AB - Background: Airway epithelial injury is a crucial component of acute and severe asthma pathogenesis and a promising target for treatment of refractory asthma. However, the underlying mechanism of epithelial injury remains poorly explored. Although high levels of polyamines, mainly spermine, have been found in asthma and comorbidity, their role in airway epithelial injury and the cause of their altered levels in asthma have not been explored. Methods: We measured key polyamine metabolic enzymes in lung samples from normal and asthmatic subjects and in mice with OVA-induced allergic airway inflammation (AAI). Polyamine metabolism was modulated using pharmacologic/genetic modulators. Epithelial stress and apoptosis were measured by TSLP levels and TUNEL assay, respectively. Results: We found loss of the polyamine catabolic enzymes spermidine/spermine-N (1)-acetyltransferase-1 (SAT1) and spermine oxidase (SMOX) predominantly in bronchial epithelial cells (BECs) of human asthmatic lung samples and mice with AAI. In naïve mice, SAT1 or SMOX knockdown led to airway hyper-responsiveness, remodeling, and BEC apoptosis. Conversely, in mice with AAI, overexpression of either SAT1 or SMOX alleviated asthmatic features and reduced TSLP levels and BEC apoptosis. Similarly, while pharmacological induction of SAT1 and SMOX using the polyamine analogue bis(ethyl)norspermine (BENSPM) alleviated asthmatic features with reduced TSLP levels and BEC apoptosis, pharmacological inhibition of these enzymes using BERENIL or MDL72527, respectively, worsened them. Spermine accumulation in lungs correlated with BEC apoptosis, and spermine treatment caused apoptosis of human BEAS-2B cells in vitro. Conclusions: Spermine induces BEC injury. Induction of polyamine catabolism may represent a novel therapeutic approach for asthma via reversing BEC stress.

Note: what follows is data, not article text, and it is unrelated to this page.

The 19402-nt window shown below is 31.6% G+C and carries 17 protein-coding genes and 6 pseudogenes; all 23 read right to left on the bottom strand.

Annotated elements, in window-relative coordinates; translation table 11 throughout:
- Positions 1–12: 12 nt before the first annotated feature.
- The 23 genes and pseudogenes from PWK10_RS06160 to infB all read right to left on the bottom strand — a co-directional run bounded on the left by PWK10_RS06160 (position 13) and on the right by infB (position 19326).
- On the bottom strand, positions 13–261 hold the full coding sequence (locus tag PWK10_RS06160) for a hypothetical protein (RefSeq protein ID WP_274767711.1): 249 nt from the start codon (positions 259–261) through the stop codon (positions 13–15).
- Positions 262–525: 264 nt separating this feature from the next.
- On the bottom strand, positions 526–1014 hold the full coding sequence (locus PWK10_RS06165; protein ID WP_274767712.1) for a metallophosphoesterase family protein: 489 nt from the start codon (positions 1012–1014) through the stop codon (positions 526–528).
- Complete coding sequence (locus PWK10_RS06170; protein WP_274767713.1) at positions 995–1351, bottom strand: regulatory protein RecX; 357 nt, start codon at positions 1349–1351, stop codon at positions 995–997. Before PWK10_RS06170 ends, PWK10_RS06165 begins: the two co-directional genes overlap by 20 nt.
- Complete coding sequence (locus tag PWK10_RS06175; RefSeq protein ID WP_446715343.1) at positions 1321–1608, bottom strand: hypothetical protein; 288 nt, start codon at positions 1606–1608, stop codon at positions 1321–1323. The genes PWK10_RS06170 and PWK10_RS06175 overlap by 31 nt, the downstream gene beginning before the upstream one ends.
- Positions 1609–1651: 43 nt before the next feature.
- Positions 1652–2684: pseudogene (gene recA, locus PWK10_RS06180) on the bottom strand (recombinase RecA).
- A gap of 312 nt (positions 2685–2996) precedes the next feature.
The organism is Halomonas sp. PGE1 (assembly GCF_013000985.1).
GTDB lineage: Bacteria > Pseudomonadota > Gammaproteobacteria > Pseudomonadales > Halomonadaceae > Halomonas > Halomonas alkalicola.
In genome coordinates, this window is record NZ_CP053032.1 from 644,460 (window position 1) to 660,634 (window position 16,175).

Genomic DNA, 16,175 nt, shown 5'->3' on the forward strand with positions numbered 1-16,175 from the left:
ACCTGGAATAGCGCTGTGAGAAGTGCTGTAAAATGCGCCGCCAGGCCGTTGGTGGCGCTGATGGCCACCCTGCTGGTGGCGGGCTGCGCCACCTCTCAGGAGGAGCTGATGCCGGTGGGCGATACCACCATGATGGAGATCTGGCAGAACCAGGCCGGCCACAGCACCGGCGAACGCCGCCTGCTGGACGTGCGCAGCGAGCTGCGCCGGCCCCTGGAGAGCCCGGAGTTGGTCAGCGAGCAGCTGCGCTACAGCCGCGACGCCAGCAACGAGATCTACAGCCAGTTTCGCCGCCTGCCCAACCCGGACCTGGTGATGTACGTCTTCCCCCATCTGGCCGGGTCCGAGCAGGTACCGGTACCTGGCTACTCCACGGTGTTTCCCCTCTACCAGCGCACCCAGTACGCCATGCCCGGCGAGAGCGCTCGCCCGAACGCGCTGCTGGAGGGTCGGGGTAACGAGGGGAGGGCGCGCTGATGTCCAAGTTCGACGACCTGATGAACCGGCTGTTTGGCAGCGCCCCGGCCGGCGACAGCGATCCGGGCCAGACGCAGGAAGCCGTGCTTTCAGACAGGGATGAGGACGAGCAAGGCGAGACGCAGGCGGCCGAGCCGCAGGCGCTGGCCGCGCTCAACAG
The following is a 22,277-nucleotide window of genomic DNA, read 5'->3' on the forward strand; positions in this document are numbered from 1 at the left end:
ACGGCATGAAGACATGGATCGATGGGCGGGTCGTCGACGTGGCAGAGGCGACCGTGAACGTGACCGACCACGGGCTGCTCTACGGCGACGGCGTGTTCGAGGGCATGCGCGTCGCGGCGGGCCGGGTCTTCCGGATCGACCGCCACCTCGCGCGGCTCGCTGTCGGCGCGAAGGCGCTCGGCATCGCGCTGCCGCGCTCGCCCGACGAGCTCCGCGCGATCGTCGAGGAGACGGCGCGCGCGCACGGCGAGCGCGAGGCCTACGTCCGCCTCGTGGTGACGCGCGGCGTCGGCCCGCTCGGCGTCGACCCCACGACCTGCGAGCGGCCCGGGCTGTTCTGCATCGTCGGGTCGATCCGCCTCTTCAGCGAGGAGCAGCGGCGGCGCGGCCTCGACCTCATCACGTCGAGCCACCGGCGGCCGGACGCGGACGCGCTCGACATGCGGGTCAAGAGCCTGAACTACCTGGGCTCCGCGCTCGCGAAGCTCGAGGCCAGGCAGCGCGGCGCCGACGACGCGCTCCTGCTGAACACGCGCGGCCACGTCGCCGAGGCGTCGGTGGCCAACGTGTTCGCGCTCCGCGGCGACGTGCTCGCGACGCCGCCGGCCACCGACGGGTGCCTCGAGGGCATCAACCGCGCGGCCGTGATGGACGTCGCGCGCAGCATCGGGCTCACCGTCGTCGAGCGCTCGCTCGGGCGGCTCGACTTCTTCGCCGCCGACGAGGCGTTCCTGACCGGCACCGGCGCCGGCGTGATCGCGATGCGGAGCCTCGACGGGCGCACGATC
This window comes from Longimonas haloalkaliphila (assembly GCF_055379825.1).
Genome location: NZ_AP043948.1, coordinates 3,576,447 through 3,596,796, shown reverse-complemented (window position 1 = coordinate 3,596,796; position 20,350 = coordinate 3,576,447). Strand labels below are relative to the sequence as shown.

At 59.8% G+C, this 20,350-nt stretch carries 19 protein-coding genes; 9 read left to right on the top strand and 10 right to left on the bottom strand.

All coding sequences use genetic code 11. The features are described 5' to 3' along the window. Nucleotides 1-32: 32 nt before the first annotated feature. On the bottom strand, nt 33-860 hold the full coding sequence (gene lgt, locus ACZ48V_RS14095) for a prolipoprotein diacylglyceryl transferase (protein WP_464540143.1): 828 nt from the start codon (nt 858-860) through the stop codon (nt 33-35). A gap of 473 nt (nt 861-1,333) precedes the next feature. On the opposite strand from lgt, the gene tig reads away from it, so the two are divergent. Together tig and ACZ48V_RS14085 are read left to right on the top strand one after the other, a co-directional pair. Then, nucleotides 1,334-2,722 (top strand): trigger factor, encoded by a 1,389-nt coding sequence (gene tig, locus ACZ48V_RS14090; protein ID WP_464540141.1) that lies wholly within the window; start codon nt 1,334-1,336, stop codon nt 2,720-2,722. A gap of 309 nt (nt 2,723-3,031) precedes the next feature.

KW - asthma

KW - catabolism

KW - SAT1

KW - SMOX

KW - spermine

UR - http://www.scopus.com/inward/record.url?scp=85055639316&partnerID=8YFLogxK

UR - http://www.scopus.com/inward/citedby.url?scp=85055639316&partnerID=8YFLogxK

U2 - 10.1111/all.13472

DO - 10.1111/all.13472

M3 - Article

C2 - 29729200

AN - SCOPUS:85055639316

VL - 73

SP - 2033

EP - 2045

JO - Allergy: European Journal of Allergy and Clinical Immunology

JF - Allergy: European Journal of Allergy and Clinical Immunology

SN - 0105-4538

IS - 10

ER -